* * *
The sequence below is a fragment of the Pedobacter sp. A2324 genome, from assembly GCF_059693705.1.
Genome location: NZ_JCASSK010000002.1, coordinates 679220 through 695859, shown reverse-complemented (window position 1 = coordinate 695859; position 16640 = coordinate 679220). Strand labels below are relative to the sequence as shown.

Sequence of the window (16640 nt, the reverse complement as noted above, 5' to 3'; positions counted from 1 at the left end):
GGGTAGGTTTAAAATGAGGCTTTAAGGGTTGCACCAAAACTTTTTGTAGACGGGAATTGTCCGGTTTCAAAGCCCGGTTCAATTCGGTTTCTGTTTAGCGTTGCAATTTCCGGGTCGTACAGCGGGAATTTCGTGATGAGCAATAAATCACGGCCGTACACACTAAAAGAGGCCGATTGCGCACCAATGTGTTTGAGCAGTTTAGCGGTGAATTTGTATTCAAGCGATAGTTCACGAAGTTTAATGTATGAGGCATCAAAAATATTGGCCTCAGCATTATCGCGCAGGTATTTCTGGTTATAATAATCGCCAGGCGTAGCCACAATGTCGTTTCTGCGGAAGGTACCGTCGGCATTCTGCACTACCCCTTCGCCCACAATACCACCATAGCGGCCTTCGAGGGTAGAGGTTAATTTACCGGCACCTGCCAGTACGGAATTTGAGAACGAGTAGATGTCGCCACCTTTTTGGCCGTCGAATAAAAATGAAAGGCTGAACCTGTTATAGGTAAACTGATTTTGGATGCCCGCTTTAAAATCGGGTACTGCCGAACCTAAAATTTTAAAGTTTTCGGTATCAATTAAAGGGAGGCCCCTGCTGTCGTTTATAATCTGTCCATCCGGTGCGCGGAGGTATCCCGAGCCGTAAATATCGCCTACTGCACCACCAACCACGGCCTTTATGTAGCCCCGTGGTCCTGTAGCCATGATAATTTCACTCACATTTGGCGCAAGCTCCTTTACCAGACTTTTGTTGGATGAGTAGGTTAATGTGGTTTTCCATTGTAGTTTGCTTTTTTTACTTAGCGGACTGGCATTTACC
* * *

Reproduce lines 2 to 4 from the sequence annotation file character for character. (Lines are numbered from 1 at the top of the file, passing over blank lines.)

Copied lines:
Genome location: NZ_JCASSK010000002.1, coordinates 679220 through 695859, shown reverse-complemented (window position 1 = coordinate 695859; position 16640 = coordinate 679220). Strand labels below are relative to the sequence as shown.

Sequence of the window (16640 nt, the reverse complement as noted above, 5' to 3'; positions counted from 1 at the left end):
GGGTAGGTTTAAAATGAGGCTTTAAGGGTTGCACCAAAACTTTTTGTAGACGGGAATTGTCCGGTTTCAAAGCCCGGTTCAATTCGGTTTCTGTTTAGCGTTGCAATTTCCGGGTCGTACAGCGGGAATTTCGTGATGAGCAATAAATCACGGCCGTACACACTAAAAGAGGCCGATTGCGCACCAATGTGTTTGAGCAGTTTAGCGGTGAATTTGTATTCAAGCGATAGTTCACGAAGTTTAATGTATGAGGCATCAAAAATATTGGCCTCAGCATTATCGCGCAGGTATTTCTGGTTATAATAATCGCCAGGCGTAGCCACAATGTCGTTTCTGCGGAAGGTACCGTCGGCATTCTGCACTACCCCTTCGCCCACAATACCACCATAGCGGCCTTCGAGGGTAGAGGTTAATTTACCGGCACCTGCCAGTACGGAATTTGAGAACGAGTAGATGTCGCCACCTTTTTGGCCGTCGAATAAAAATGAAAGGCTGAACCTGTTATAGGTAAACTGATTTTGGATGCCCGCTTTAAAATCGGGTACTGCCGAACCTAAAATTTTAAAGTTTTCGGTATCAATTAAAGGGAGGCCCCTGCTGTCGTTTATAATCTGTCCATCCGGTGCGCGGAGGTATCCCGAGCCGTAAATATCGCCTACTGCACCACCAACCACGGCCTTTATGTAGCCCCGTGGTCCTGTAGCCATGATAATTTCACTCACATTTGGCGCAAGCTCCTTTACCAGACTTTTGTTGGATGAGTAGGTTAATGTGGTTTTCCATTGTAGTTTGCTTTTTTTACTTAGCGGACTGGCATTTACC